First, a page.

‘1914: Day by Day’, the Radio 4 series by the historian Margaret MacMillan, is a gripping reminder that significant global events often arrive not in a single eruption but in a series of lesser happenings that only afterwards form an obvious pattern. Let’s hope that’s not what we’re watching in the banking sector as anticipation builds towards the results, due in October, of the European Banking Authority’s current round of ‘stress testing’.
Last month’s trouble spot — with a certain resonance for the current centenary — was Austria, whose government forced losses on bondholders in the troubled Hypo Alpe-Adria-Bank by overriding a guarantee from the province of Carinthia. A clutch of other Austrian banks, all heavily exposed to eastern Europe, had their debt downgraded by Moody’s; one of them, Erste Bank, revealed it expects to lose €1.6 billion this year. Austria’s central bank chief Ewald Nowotny made matters worse by warning that the stress tests might ‘lead to exaggerations’ if too strictly applied, adding unconvincingly, ‘I don’t see any wobbly candidates.’
This month the spotlight fell on Portugal, where the second largest lender, Banco Espirito Santo, saw a run on its shares prompted by problems in its family-owned holding company. Management changes followed, but not before Portugal’s prime minister Pedro Passos Coelho felt obliged to declare that he had ‘not the slightest reason to doubt that the tranquillity of our financial and banking system will be maintained’. In response, Banco Popular of Spain pulled an issue of ‘coco’ bonds (‘coco’ being short for ‘contingent convertible’, meaning debt that converts to equity if the issuer’s Tier 1 capital ratio falls below target) because investors were demanding too high a yield.
Do these ripples at opposite ends of Europe form a pattern? Not yet. But Jaime Caruana, head of the Bank for International Settlements, has just given a stern lecture about rising debt levels throughout the developed world, and let’s remember that the first warning of nasty surprises in this year’s stress tests — in February, from Davide Serra of Algebris Investments — pointed to weakness in German regional banks, at the core of the Continent’s strongest economy. As for UK banking, foreign observers might well ask when and how the problems of the Co-op and RBS will finally be resolved, and whether our ‘alternative lending’ sector isn’t growing just a little too exuberantly.
Will the financial world go pear-shaped again this autumn? I sincerely hope not, and I feel in my bones that the momentum of the economic upswing will carry us through. But I am, as you know, an eternal optimist, and I guess that’s just the sort of sentiment I might have expressed in July 1914.
There isn’t a single item of Burberry in my wardrobe, I’m afraid, so I was unaware until this week of the fashion genius that is the firm’s chief executive Christopher Bailey, whose £20 million pay deal received a thumbs-down from 53 per cent of shareholders at last week’s AGM. The vote was not binding on the board, however, so Bailey — the Halifax-born carpenter’s son who, I now know, reinvented the trench coat and rescued the classic Burberry check from the chavs who adopted it a decade ago — will get his giant share award anyway. But does he really deserve it?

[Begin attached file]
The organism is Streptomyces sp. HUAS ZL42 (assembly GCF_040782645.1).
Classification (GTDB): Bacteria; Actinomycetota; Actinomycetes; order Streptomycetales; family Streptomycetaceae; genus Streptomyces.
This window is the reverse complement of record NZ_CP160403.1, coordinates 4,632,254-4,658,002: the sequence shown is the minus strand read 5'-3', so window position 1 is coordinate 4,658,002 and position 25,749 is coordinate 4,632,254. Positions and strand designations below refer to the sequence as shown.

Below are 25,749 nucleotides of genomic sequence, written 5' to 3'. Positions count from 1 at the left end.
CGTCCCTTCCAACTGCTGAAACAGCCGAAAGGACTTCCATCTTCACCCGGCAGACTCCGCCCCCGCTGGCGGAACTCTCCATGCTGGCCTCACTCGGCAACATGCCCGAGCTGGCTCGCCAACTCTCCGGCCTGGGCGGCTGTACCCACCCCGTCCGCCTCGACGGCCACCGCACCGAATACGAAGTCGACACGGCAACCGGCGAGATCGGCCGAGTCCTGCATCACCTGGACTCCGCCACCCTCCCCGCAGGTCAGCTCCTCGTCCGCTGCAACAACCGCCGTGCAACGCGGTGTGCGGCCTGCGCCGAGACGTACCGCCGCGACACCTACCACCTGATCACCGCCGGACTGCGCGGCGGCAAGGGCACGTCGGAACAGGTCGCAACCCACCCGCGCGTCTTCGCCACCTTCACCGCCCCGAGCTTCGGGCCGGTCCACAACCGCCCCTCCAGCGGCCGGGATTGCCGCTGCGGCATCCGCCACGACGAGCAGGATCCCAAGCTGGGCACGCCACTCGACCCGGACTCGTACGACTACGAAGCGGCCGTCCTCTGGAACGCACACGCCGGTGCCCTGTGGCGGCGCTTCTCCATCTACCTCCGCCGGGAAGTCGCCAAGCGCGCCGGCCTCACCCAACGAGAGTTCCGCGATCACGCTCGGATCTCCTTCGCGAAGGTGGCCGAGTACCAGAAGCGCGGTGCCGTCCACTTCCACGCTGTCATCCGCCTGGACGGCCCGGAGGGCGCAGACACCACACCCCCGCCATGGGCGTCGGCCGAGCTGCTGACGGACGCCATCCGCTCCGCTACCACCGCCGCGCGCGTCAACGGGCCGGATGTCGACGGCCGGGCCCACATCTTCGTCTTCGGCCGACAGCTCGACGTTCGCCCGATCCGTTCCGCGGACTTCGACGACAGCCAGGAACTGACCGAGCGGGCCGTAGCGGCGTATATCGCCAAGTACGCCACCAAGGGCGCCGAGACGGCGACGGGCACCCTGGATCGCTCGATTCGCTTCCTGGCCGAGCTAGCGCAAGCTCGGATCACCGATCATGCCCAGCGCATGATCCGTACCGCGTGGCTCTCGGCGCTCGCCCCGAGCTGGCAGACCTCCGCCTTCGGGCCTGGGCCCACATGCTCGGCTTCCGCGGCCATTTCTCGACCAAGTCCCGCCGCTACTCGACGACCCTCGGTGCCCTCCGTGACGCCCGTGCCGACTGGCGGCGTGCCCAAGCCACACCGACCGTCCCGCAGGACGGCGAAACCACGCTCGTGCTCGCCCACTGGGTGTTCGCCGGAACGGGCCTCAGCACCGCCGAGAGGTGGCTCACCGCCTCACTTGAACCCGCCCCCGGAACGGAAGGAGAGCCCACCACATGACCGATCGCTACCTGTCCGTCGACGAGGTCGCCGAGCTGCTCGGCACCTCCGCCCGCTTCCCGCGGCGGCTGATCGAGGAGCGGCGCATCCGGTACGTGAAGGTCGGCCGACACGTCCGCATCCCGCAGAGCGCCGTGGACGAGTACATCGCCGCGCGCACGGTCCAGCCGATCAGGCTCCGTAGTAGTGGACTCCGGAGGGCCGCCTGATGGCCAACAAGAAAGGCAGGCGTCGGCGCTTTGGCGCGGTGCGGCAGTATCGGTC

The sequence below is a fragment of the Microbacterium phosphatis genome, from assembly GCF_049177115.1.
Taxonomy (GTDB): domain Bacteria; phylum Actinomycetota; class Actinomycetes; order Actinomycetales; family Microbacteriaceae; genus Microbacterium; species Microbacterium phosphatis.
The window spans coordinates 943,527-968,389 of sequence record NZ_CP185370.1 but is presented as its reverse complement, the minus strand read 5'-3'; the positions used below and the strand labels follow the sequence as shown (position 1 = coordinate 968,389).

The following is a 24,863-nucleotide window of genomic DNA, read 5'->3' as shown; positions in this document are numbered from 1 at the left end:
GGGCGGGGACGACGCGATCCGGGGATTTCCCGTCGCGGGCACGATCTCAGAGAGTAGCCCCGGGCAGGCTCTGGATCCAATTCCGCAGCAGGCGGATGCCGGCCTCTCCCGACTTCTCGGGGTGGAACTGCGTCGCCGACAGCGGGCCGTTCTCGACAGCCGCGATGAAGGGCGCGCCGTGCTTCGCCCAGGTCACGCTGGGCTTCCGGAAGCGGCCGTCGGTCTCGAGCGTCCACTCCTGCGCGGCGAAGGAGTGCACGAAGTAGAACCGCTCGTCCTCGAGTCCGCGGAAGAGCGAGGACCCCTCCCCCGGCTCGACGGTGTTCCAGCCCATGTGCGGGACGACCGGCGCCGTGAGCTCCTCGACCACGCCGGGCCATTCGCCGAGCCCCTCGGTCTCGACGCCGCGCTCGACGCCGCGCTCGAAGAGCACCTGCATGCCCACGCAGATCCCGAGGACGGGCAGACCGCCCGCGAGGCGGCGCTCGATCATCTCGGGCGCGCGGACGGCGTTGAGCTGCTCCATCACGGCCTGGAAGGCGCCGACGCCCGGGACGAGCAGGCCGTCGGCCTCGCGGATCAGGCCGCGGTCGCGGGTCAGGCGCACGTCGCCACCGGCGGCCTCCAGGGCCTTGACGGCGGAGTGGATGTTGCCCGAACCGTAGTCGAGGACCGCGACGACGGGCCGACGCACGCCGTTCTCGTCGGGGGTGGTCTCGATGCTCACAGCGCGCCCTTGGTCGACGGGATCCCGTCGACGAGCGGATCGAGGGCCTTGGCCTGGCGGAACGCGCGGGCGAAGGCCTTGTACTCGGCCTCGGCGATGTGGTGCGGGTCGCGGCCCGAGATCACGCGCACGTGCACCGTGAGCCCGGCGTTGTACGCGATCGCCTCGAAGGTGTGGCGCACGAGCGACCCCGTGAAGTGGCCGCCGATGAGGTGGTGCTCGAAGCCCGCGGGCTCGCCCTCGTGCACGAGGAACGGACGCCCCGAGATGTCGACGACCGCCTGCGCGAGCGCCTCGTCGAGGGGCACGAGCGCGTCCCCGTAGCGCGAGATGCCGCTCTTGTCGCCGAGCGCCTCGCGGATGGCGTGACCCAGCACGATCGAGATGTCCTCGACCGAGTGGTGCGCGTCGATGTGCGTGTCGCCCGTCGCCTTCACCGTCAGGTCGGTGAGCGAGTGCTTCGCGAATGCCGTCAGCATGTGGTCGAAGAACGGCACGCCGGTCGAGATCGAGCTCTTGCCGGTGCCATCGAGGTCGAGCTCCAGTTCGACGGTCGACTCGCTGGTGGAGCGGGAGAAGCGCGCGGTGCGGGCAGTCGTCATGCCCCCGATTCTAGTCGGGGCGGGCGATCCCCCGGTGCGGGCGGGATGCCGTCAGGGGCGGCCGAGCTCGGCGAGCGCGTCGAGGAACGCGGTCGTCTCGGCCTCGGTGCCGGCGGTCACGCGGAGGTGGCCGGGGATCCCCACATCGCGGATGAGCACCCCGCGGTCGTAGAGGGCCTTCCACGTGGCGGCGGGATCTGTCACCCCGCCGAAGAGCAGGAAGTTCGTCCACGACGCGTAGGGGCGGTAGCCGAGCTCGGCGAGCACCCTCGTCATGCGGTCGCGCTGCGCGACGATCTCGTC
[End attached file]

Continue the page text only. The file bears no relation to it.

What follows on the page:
Though there have been surprisingly few shareholder votes against top executives’ pay (only six in FTSE100 companies since 2002), the current mood is — rightly — for tighter scrutiny, and against excess. In Bailey’s case, we’re reminded that Burberry is a genuinely global brand, that his award was in response to ‘competing job offers’, and that his unique creative work makes him a valuable asset rather than merely a manager — to be compared with Apple designer Sir Jony Ive. But does that really add up to £20 million? And more to the point, what sort of half-baked governance system leaves a majority vote of a company’s owners ‘non-binding’ on the directors who work for them?
Strolling like Burlington Bertie towards the Beefsteak Club, I found my path blocked at Piccadilly Circus by striking teachers and other public-sector workers — and I realised the only way to make progress was to join the march until I could slip away on the other side of Haymarket. So I fell in alongside a chap waving a Socialist Worker placard, mouthed (presciently) ‘Gove Out!’ a few times, and decided if challenged to point to my red tie and introduce myself as Len McCluskey.
From the flank of the parade I observed that foreign tourists along the route looked bemused, while British shoppers mostly looked hostile — perhaps not realising what a service we marchers were rendering, there being no bigger vote-loser for Ed Miliband than a series of noisy, disruptive, politically motivated stoppages like this one between now and the general election. Link arms, brothers, and let’s do it again soon.
The next day, my feeling for public-service workers went up another notch — and this time without irony or sarcasm. Arriving at York on a northbound train, I found my car battery flat. That must happen often to passengers using the station car park, but the information desk knew of no breakdown service and had nothing to suggest except to try asking in the ticket office. Not expecting any useful result, I did so — and a Network Rail employee behind the counter, whose badge said ‘Thomas, Shift Manager’ and who turned out to be Polish, responded with quite remarkable helpfulness. First he Googled the AA for me, then looked thoughtful and said, ‘But they take forever. You got jump leads?’ I shook my head disconsolately. ‘OK, we go to Tesco and buy some.’
And so we did, in his car, and eventually got mine started again, the while discussing the pros and cons of immigrant life and the prospects for his daughter and expected new baby compared to his own childhood in drab 1980s Warsaw. It was a delightful encounter, and one that needs no punch line.